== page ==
Abstract To know who one is, and also know whether one's experiences really belong to oneself, do not normally present any problem. It nevertheless happens that people do not recognise themselves as they walk by a mirror or do not understand that they fit some particular description. But there are situations in which it really seems impossible to be wrong about oneself. Of that, Ludwig Wittgenstein once wrote: " It is possible that, say in an accident, I should feel pain in my arm, see a broken arm at my side, and think it is mine, when really it is my neighbour's. And I could, looking into a mirror, mistake a bump on his forehead for one on mine. On the other hand there is no question of recognising a person when I say I have toothache.... it is as impossible that in making the statement "I have toothache" I should have mistaken another person for myself, as it is to moan with pain by mistake, having mistaken someone else for me. " In the passage in which this remark is found, Wittgenstein distinguishes between two kinds of use of "I". The first use, as object, as in "I have broken my arm" or "The wind is blowing in my hair", he holds, involves the recognition of a particular person, and there is the possibility of error as concerns the identity of the person. In the other use, as subject, as in "I think it will rain" or "I am trying to lift my arm", no person is recognised. No mistake can be made about who the subject is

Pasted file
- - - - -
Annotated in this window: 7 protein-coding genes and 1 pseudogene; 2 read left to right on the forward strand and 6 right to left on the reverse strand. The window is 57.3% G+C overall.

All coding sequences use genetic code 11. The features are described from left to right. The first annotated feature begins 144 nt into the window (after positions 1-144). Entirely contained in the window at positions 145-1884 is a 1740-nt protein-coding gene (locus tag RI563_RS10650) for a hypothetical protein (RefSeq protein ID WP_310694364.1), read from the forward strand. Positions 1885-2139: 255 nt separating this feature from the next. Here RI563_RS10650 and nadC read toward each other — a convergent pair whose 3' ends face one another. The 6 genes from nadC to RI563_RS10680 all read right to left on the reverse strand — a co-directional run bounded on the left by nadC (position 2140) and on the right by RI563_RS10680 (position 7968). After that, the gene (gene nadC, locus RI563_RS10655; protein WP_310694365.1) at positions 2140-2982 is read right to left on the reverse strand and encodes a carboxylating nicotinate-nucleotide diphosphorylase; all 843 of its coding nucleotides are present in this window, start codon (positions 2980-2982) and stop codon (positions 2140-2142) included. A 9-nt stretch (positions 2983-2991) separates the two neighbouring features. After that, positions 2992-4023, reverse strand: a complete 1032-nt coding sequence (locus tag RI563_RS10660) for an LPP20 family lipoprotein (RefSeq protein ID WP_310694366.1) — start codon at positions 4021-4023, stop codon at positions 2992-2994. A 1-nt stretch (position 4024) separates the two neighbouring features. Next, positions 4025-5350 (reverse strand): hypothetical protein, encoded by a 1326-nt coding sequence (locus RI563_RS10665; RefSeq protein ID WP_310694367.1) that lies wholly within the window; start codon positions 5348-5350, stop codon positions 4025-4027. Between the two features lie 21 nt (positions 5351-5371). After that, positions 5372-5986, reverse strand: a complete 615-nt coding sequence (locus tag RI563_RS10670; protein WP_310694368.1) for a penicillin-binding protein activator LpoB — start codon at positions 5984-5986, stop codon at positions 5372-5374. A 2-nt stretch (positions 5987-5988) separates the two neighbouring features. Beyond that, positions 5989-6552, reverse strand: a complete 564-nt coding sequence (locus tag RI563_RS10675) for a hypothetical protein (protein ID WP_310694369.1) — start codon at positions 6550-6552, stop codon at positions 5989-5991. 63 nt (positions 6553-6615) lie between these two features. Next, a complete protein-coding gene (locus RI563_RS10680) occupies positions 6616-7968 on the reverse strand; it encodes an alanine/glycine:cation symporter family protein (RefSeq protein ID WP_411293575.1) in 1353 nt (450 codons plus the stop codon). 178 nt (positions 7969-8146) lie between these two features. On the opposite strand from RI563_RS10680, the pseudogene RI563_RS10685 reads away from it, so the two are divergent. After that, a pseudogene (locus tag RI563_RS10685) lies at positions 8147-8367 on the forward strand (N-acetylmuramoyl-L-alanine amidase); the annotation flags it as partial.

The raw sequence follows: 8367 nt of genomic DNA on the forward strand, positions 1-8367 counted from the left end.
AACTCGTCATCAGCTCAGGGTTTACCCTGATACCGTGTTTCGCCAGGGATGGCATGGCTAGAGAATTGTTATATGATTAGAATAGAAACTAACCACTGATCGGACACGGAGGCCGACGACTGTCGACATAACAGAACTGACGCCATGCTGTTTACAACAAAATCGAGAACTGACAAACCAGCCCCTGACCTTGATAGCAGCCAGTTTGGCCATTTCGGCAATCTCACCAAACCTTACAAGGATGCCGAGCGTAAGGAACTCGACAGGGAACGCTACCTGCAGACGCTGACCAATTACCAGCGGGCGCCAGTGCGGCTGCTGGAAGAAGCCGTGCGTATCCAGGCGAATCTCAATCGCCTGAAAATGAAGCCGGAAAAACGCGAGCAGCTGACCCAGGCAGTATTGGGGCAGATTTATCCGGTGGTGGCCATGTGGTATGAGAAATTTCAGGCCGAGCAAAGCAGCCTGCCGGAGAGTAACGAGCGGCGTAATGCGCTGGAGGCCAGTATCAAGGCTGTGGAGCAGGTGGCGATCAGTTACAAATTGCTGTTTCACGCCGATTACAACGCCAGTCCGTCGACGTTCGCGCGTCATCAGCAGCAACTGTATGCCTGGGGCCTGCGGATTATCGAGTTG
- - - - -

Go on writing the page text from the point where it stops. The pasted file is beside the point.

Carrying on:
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An outline of a theory of person-consciousness: Three kinds of self-awareness.Ingar Brinck - unknown
References found in this work
Philosophical Investigations.Ludwig Josef Johann Wittgenstein - 1953 - New York, NY, USA: Wiley-Blackwell.
Reference and definite descriptions.Keith S. Donnellan - 1966 - Philosophical Review 75 (3):281-304.